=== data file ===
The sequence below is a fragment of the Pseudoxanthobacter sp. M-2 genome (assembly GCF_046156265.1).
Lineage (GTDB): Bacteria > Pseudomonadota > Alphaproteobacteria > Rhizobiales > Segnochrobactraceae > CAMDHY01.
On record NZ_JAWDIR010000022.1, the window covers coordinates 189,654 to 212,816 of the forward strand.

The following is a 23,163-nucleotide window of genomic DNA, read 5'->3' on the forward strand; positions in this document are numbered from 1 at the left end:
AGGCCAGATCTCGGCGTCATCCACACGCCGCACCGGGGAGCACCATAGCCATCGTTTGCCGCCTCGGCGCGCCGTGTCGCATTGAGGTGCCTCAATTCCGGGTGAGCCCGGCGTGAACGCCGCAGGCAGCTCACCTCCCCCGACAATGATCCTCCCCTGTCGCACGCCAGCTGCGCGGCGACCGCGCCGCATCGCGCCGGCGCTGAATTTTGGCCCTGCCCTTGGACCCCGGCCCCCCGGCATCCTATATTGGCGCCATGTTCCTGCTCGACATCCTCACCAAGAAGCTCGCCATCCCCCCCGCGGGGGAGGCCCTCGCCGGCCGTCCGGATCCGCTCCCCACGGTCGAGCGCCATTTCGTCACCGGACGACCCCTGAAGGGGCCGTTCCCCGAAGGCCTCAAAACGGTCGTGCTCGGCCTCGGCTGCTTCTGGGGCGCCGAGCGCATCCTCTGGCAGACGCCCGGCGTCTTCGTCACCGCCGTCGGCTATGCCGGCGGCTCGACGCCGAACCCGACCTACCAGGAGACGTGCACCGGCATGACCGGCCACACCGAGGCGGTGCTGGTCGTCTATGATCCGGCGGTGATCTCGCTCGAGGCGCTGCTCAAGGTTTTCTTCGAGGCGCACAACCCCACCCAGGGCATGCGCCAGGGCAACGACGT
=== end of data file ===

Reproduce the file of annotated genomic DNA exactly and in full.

The sequence below is a fragment of the Pseudoxanthobacter sp. M-2 genome (assembly GCF_046156265.1).
Lineage (GTDB): Bacteria > Pseudomonadota > Alphaproteobacteria > Rhizobiales > Segnochrobactraceae > CAMDHY01.
On record NZ_JAWDIR010000022.1, the window covers coordinates 189,654 to 212,816 of the forward strand.

The following is a 23,163-nucleotide window of genomic DNA, read 5'->3' on the forward strand; positions in this document are numbered from 1 at the left end:
AGGCCAGATCTCGGCGTCATCCACACGCCGCACCGGGGAGCACCATAGCCATCGTTTGCCGCCTCGGCGCGCCGTGTCGCATTGAGGTGCCTCAATTCCGGGTGAGCCCGGCGTGAACGCCGCAGGCAGCTCACCTCCCCCGACAATGATCCTCCCCTGTCGCACGCCAGCTGCGCGGCGACCGCGCCGCATCGCGCCGGCGCTGAATTTTGGCCCTGCCCTTGGACCCCGGCCCCCCGGCATCCTATATTGGCGCCATGTTCCTGCTCGACATCCTCACCAAGAAGCTCGCCATCCCCCCCGCGGGGGAGGCCCTCGCCGGCCGTCCGGATCCGCTCCCCACGGTCGAGCGCCATTTCGTCACCGGACGACCCCTGAAGGGGCCGTTCCCCGAAGGCCTCAAAACGGTCGTGCTCGGCCTCGGCTGCTTCTGGGGCGCCGAGCGCATCCTCTGGCAGACGCCCGGCGTCTTCGTCACCGCCGTCGGCTATGCCGGCGGCTCGACGCCGAACCCGACCTACCAGGAGACGTGCACCGGCATGACCGGCCACACCGAGGCGGTGCTGGTCGTCTATGATCCGGCGGTGATCTCGCTCGAGGCGCTGCTCAAGGTTTTCTTCGAGGCGCACAACCCCACCCAGGGCATGCGCCAGGGCAACGACGT